The predictability of high-risk zones for heat-related mortality in seven US cities

David Hondula, Robert E. Davis

Research output: Contribution to journalArticlepeer-review

7 Scopus citations


Heat-related mortality remains a public health challenge in the United States. The objective of this study was to determine the temporal consistency of high-risk zones for heat-related mortality using historical georeferenced mortality data from seven US cities. A generalized additive model was used to identify city-specific threshold temperatures associated with increased mortality, and then the mortality rate on threshold-exceeding days was calculated for each postal code comprising each study city. This process was iterated by withholding subsets of data from the model and assessing predictability via cross-validation. In all cities, the average mortality rate in postal codes targeted for intervention by the statistical model was higher than that in non-targeted areas. Targeted areas for interventions in the study data accounted for 50 % of excess heat-related deaths despite only accounting for 25 % of total mortality. Focusing intervention measures at certain geographical zones within urban areas could be an effective means of combating heat-related mortality because there is temporal consistency in places where the death rate is most sensitive to heat.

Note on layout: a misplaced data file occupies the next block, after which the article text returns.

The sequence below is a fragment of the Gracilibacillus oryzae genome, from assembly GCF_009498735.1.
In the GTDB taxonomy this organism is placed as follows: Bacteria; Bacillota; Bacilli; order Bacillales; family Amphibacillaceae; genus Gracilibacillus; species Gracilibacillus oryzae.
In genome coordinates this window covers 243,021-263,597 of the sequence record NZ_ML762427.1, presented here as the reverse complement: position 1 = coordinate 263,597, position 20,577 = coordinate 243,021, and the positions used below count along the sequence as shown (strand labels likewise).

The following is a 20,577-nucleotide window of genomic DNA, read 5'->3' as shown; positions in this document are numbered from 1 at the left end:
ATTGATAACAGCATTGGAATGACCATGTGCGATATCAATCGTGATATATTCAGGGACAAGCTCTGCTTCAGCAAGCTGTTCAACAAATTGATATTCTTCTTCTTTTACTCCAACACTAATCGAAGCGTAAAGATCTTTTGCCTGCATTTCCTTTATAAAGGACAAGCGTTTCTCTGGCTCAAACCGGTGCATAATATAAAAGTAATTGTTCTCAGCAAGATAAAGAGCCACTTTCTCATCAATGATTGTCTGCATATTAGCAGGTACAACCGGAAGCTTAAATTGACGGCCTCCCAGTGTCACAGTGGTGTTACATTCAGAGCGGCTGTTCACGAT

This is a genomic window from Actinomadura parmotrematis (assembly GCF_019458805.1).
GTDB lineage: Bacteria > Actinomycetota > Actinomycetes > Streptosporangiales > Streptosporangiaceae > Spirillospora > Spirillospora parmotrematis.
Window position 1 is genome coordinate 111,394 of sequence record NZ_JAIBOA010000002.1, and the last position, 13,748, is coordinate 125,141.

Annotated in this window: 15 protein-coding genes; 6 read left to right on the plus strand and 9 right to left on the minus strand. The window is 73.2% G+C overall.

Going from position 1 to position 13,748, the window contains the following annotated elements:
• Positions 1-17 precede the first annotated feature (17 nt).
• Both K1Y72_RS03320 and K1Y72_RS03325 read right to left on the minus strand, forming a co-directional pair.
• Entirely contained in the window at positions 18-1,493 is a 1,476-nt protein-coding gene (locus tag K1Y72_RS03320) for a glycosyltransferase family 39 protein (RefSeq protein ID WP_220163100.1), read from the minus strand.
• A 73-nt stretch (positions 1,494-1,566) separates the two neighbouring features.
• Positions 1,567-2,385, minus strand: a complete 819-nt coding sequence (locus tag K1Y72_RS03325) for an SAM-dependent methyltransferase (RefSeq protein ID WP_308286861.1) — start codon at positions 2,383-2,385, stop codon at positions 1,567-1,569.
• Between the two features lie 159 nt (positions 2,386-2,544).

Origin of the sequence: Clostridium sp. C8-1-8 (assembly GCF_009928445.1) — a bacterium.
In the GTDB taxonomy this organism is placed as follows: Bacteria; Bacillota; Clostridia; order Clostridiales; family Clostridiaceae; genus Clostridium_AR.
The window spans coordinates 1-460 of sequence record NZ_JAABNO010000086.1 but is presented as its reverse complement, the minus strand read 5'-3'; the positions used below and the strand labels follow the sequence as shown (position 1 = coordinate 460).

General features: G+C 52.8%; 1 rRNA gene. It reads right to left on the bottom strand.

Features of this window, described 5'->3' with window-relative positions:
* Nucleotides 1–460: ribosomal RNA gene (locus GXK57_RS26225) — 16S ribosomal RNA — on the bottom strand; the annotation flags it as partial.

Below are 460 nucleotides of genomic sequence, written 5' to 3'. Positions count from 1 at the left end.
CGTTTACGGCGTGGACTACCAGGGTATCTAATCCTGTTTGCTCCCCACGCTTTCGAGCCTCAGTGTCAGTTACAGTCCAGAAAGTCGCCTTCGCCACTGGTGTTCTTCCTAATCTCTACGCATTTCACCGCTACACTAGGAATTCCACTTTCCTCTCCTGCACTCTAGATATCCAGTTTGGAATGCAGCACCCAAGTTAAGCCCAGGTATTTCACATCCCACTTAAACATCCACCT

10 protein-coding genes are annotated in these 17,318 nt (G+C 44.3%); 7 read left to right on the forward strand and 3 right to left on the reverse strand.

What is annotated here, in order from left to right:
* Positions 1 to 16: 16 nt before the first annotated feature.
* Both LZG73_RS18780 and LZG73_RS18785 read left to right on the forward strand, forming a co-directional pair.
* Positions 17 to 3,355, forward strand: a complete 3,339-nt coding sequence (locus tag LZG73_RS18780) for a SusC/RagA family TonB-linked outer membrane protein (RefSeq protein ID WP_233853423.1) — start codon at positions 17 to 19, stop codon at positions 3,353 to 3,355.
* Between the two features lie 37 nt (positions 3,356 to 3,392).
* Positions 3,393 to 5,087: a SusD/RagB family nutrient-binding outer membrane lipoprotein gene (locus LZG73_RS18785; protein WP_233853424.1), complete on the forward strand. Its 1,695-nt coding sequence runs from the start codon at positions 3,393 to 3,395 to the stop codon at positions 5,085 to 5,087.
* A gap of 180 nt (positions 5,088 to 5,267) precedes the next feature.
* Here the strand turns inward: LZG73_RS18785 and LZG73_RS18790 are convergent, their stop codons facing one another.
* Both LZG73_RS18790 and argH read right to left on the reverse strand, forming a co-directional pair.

Original languageEnglish (US)
Pages (from-to)771-788
Number of pages18
JournalNatural Hazards
Issue number2
StatePublished - Oct 31 2014


  • Heat
  • Mortality
  • Prediction
  • Spatial
  • Urban

ASJC Scopus subject areas

  • Water Science and Technology
  • Atmospheric Science
  • Earth and Planetary Sciences (miscellaneous)


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